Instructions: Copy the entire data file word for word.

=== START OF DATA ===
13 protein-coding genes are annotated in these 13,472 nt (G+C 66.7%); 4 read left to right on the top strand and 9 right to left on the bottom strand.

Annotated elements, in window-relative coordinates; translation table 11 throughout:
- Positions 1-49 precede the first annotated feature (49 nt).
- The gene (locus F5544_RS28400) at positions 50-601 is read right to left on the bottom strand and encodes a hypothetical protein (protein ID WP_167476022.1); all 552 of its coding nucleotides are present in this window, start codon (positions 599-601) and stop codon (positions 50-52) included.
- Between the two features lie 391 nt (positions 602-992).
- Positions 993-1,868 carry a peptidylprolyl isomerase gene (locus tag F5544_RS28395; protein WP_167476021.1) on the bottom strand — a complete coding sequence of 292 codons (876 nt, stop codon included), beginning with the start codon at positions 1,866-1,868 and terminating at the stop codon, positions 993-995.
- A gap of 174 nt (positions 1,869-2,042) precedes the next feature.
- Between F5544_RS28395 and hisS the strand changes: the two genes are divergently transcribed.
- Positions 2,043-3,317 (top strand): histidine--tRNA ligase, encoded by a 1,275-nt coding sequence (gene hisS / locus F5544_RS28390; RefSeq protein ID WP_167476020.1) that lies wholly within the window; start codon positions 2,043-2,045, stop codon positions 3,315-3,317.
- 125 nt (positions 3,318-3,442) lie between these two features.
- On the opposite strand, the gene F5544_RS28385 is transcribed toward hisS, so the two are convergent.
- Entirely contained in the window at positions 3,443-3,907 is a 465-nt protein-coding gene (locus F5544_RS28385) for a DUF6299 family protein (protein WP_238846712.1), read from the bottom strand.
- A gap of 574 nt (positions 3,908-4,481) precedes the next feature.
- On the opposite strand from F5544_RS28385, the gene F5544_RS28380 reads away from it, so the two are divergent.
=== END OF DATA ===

13 protein-coding genes are annotated in these 13,472 nt (G+C 66.7%); 4 read left to right on the top strand and 9 right to left on the bottom strand.

Annotated elements, in window-relative coordinates; translation table 11 throughout:
- Positions 1-49 precede the first annotated feature (49 nt).
- The gene (locus F5544_RS28400) at positions 50-601 is read right to left on the bottom strand and encodes a hypothetical protein (protein ID WP_167476022.1); all 552 of its coding nucleotides are present in this window, start codon (positions 599-601) and stop codon (positions 50-52) included.
- Between the two features lie 391 nt (positions 602-992).
- Positions 993-1,868 carry a peptidylprolyl isomerase gene (locus tag F5544_RS28395; protein WP_167476021.1) on the bottom strand — a complete coding sequence of 292 codons (876 nt, stop codon included), beginning with the start codon at positions 1,866-1,868 and terminating at the stop codon, positions 993-995.
- A gap of 174 nt (positions 1,869-2,042) precedes the next feature.
- Between F5544_RS28395 and hisS the strand changes: the two genes are divergently transcribed.
- Positions 2,043-3,317 (top strand): histidine--tRNA ligase, encoded by a 1,275-nt coding sequence (gene hisS / locus F5544_RS28390; RefSeq protein ID WP_167476020.1) that lies wholly within the window; start codon positions 2,043-2,045, stop codon positions 3,315-3,317.
- 125 nt (positions 3,318-3,442) lie between these two features.
- On the opposite strand, the gene F5544_RS28385 is transcribed toward hisS, so the two are convergent.
- Entirely contained in the window at positions 3,443-3,907 is a 465-nt protein-coding gene (locus F5544_RS28385) for a DUF6299 family protein (protein WP_238846712.1), read from the bottom strand.
- A gap of 574 nt (positions 3,908-4,481) precedes the next feature.
- On the opposite strand from F5544_RS28385, the gene F5544_RS28380 reads away from it, so the two are divergent.